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Manual workers have long feared that an era of self-driving trucks and robot fast food servers was about to wipe out their jobs. Now those same workers find themselves in demand across much of the developed world as economies bounce back from the pandemic, and governments and employers are posing a different question: where are the robots when we need them?
Covid-related lockdowns and travel restrictions have already accelerated automation in warehouses, factories and even restaurants. The political backlash in many rich countries against reliance on migrant labour means current shortages of everything from truck drivers and fruit pickers to social care workers may outlast the post-pandemic rebound.
These are a potential spur for a new round of automation — and there are historical precedents. In 1964, the end of the two-decade Bracero programme that brought millions of Mexicans to America to do farm work was expected to provide more employment for US workers. Instead, it sparked a wave of mechanisation by farmers.
Yet workers in at least some of today’s shortage sectors may not be replaced by robots any time soon, because their jobs are still hard for machines to do, and technologies are taking longer than expected to perfect.
Many advanced manufacturing economies have already taken automation to high levels in sectors where this is most suited. Machines are ideal for predictable, repetitive tasks in a controlled environment, such as on production lines. The boom in online shopping during the pandemic, meanwhile, has accelerated the switch to automated systems picking orders. Convoys of autonomous trucks are already being trialled and could soon replace drivers, at least on open highways and between distribution centres. The technology is some way off replicating complex journeys to city-centre supermarkets or petrol stations.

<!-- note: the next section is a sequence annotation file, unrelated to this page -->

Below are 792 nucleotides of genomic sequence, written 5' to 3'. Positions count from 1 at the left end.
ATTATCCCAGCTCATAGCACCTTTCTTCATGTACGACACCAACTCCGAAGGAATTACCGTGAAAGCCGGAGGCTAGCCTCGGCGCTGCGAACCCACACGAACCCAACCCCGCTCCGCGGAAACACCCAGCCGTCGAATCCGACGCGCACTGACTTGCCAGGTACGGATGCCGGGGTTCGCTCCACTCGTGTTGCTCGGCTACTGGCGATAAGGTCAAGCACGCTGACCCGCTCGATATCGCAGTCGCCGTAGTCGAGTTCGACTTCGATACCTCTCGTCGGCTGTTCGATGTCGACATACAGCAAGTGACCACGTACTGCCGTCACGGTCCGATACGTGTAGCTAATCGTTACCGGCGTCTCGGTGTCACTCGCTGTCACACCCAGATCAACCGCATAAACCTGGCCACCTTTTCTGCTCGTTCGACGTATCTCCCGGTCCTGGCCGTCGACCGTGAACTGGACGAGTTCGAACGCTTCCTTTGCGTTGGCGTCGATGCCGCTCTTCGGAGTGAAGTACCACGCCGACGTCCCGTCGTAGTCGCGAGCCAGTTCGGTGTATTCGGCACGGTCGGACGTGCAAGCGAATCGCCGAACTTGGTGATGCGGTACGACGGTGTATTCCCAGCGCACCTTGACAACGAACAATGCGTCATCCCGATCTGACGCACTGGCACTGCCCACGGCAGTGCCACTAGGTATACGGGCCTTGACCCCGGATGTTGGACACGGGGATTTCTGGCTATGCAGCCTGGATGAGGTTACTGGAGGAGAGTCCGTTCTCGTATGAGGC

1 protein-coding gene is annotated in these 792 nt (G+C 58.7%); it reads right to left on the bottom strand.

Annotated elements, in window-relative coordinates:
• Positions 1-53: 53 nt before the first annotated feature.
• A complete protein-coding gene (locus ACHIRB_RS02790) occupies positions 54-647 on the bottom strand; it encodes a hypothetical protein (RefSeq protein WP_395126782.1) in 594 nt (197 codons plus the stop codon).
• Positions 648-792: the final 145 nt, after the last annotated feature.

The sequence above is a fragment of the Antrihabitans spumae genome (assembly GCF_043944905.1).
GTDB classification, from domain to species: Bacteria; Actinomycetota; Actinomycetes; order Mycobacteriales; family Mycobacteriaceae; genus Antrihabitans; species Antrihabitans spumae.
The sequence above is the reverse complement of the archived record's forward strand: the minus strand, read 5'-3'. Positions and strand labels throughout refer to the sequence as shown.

It is trickier to use machines for tasks that require dexterity in irregular settings, cognitive skills or interaction with an unpredictable real world. Agriculture has long been highly mechanised in preparing the soil, planting seeds or harvesting crops. But farmers and the food industry still rely on human hands to locate and pick fruit without bruising it, or to debone chickens. Coronavirus spurred US meat processors to invest in automation, but often deployed alongside humans who still do the most highly skilled jobs.
Indeed, it is becoming clear that robots are often best used to augment human skills, not replace them. Automation of support roles is likely to spread, including in services. With an ageing population and shrinking workforce, Japan is already using robots in nursing homes, schools and offices, as security guards, cleaners or companions for the elderly. Visit a hair salon before too long and you might find a robot sweeping the floor or taking bookings, while humans do the styling.
One further barrier to automation is that the businesses and employers suffering labour shortages today often operate in highly competitive, low-margin sectors — and struggle to amass capital to invest in technology. To boost productivity here, governments may need to provide better incentives, for example through grants or tax breaks.
Significant numbers of jobs, however, will remain difficult to automate in the near future — so filling shortages domestically will mean improving pay and conditions and investing in training. The Conservative government in the post-Brexit UK, among others, says it is committed to do so. How much that will cost, and its effect on prices, is only now starting to become clear.